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Improving joint risk assessment skills at the human-animal-ecosystem interface in Africa

FAO, WHO, and OIE continue their successful partnership in taking a One Health approach to address the challenges to public, animal, and environmental health in Africa.

Strengthening Joint FAO/OIE/WHO Cooperation In the Management of Avian Influenza and other Zoonotic, Photo: © FAO

7 May 2018, Dakar – Health challenges at the human-animal-environment interface, such as zoonotic diseases (for example, avian influenza, rabies, Ebola, and Rift Valley fever) as well as food-borne diseases and antimicrobial resistance, continue to have major impacts on health, livelihoods, and economies. The tripartite collaboration between the Food and Agriculture Organization (FAO), World Health Organization (WHO) and World Organisation for Animal Health (OIE) reflects the multidisciplinary and multisectoral collaboration, through a One Health approach- involving human, animal, and environmental health- required to effectively prepare, detect, assess, and respond to emerging and endemic zoonotic diseases.

The first step to decreasing zoonotic disease threats is understanding where and why risks exist. This understanding can be built through national level joint risk assessments, which bring together information on humans, animals, and the environment so that it can be assessed jointly by the national animal health and public health sectors, and other relevant sectors.

To address these zoonose threats, the Tripartite (FAO-OIE-WHO) are working together at the human–animal–environment interface to include developing global strategies and standard tools to ensure a consistent, harmonised approach throughout the world. One of such standard tools is the Joint Operational Tool to conduct joint risk assessment (JRA).

From 7 to 9 May 2019, 25 participants gathered in Dakar, Senegal, in a Facilitator’s Training on the Joint Risk Assessment (JRA) Operational Tool. Regional epidemiologists, and other technical level representatives from WHO, OIE and FAO headquarters, regional, and country level offices came together to be trained on the use of the JRA tool and on how to run pilot workshops throughout the region.

Joint Risk Assessment Tool
 
Understanding on zoonotic disease risks can be built through national level risk assessments. To adequately assess risk from zoonotic diseases, a variety of pathogen and epidemiologic information on humans and animals must be considered, (e.g. specific diseased population and exposure probability resulting in disease transmission across species). Such zoonoses-specific information can then be shared and assessed jointly by the national animal health and public health sectors, and other stakeholders. However, to proceed efficiently the sectors must agree on a standard approach and process and be guided by best practices. Historically, animal health and human health sectors have had different objectives in conducting risk assessments, different approaches, processes and definitions have evolved in each sector. But through the successful Tripartite cooperation, the Joint Risk Assessment tool represents a compromise between the approaches, processes, and terminology generally used for risk assessment by the animal health and public health sectors.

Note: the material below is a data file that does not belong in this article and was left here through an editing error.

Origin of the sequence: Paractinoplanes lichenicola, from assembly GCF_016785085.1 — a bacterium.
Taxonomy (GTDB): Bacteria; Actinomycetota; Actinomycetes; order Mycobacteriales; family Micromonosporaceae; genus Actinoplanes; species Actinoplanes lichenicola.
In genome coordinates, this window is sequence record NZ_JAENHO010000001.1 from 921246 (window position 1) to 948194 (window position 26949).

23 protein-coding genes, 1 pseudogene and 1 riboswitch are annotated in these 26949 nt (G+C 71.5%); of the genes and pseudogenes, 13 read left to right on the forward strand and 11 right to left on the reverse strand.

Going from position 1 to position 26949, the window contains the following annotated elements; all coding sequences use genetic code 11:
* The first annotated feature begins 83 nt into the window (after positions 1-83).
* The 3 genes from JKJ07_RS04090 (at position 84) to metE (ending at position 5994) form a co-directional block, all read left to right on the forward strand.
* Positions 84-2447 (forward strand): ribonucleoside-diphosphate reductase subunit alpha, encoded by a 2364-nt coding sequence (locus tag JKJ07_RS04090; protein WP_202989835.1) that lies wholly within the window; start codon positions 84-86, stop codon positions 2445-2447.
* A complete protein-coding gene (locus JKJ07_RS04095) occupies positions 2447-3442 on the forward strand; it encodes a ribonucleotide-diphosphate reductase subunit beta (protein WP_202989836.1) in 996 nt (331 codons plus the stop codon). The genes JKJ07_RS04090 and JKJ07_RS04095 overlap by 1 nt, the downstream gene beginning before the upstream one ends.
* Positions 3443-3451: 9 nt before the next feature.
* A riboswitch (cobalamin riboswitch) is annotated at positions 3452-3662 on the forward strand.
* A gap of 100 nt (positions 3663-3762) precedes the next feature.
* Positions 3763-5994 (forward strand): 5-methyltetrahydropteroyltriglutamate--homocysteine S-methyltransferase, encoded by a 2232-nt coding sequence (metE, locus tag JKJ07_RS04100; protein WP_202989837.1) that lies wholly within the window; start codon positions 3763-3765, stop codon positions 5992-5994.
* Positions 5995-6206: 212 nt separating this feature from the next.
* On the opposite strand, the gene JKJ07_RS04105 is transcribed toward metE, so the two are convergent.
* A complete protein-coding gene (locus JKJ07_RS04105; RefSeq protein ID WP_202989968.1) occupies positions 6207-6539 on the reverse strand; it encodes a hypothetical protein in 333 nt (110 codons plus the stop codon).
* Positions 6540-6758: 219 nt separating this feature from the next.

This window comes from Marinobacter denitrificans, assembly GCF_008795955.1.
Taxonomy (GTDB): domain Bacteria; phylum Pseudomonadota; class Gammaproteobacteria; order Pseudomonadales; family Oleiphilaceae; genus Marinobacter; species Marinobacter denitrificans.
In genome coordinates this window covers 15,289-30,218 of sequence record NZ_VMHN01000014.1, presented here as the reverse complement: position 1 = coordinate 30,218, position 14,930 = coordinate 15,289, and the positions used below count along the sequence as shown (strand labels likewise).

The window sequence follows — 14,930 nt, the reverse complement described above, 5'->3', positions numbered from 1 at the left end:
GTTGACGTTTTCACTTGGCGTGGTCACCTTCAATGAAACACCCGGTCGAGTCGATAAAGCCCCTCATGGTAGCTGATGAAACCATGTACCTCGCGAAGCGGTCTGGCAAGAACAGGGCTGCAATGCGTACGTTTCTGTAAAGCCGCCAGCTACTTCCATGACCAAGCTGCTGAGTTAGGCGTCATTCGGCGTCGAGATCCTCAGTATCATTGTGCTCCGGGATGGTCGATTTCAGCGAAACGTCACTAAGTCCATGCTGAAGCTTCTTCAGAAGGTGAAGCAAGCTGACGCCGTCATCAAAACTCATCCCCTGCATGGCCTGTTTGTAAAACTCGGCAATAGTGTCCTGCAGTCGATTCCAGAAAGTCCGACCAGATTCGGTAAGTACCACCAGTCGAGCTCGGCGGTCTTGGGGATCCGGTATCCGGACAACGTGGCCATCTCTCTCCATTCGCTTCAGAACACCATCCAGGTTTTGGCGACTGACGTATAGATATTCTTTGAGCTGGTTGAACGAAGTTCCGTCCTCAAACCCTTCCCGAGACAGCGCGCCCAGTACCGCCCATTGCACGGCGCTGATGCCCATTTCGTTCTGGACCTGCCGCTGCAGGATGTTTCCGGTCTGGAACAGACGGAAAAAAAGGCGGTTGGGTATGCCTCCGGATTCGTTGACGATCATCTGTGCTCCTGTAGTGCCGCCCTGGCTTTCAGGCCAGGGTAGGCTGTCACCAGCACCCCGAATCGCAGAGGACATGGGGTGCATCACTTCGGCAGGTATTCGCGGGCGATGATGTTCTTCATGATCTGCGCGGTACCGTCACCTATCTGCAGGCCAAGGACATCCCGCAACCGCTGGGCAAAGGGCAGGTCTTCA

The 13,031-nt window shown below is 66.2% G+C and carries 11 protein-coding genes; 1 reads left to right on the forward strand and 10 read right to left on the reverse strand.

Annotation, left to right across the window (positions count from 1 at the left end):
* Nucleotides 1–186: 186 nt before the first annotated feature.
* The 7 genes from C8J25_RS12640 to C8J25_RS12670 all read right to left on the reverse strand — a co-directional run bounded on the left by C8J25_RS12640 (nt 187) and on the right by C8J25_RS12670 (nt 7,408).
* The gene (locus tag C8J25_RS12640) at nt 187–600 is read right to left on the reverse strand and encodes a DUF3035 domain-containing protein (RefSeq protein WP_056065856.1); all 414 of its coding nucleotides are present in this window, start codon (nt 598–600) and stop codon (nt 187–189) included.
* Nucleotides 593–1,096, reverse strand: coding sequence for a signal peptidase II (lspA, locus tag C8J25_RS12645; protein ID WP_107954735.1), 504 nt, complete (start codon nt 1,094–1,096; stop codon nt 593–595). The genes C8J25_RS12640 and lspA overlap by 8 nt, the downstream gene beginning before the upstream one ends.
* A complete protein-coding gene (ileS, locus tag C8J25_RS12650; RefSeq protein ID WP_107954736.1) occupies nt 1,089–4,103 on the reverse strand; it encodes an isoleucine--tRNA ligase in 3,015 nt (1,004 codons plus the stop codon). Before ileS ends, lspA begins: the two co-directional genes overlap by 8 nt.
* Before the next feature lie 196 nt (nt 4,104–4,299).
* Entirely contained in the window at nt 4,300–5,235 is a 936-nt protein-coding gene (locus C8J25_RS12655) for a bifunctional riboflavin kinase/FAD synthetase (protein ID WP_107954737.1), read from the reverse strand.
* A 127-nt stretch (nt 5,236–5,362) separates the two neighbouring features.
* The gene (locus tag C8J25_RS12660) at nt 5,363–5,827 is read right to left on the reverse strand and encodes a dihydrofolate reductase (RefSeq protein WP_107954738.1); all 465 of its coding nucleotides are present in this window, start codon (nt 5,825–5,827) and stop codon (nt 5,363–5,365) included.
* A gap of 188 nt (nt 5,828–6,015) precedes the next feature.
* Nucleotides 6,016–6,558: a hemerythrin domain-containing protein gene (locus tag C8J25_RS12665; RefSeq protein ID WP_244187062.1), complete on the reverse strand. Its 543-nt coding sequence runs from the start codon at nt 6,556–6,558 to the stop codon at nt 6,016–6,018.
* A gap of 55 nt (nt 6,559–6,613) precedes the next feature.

The JRA approach was first piloted in Indonesia in March 2018, based on zoonotic influenza and other national priority zoonotic diseases (rabies and leptospirosis). To facilitate the rolling out the tool widely, Dakar held the first Africa regional facilitator training on the use of the JRA tool.

In implementing a multisectoral, One Health approach, the Tripartite recognizes that we do not yet always know the best way to build structures and systems to address zoonotic diseases in every situation, given the wide scope of countries and contexts. In order to make these structures and systems more sustainable and effective, the training of trainers on the JRA will help African countries to implement activities in a manner that fits their needs, the national context, and the requirements interested or affected parties from all relevant sectors.

During the opening ceremony, Ousseynou Diop, Assistant Consultant to the FAO Representative in Senegal, stated that “the Joint Risk Assessment marks a change of mindset in the fight against zoonotic priority diseases towards a more inclusive approach to the challenges to public health, animal health (both domestic and wildlife), and the environment facing the world today.

In his remarks, the technical advisor to the Minister of Livestock, Fisheries and Animal Production, Papa Serigne Seck, said that “this tripartite workshop will certainly facilitate and reinforce the work of the national One Health Platform, created in 2015”.

After the training, participants will be part of a pool of facilitators in Africa regional or country offices of the three organizations that can be called upon to support piloting and/or implementation of the JRA tool in countries of the Africa region.


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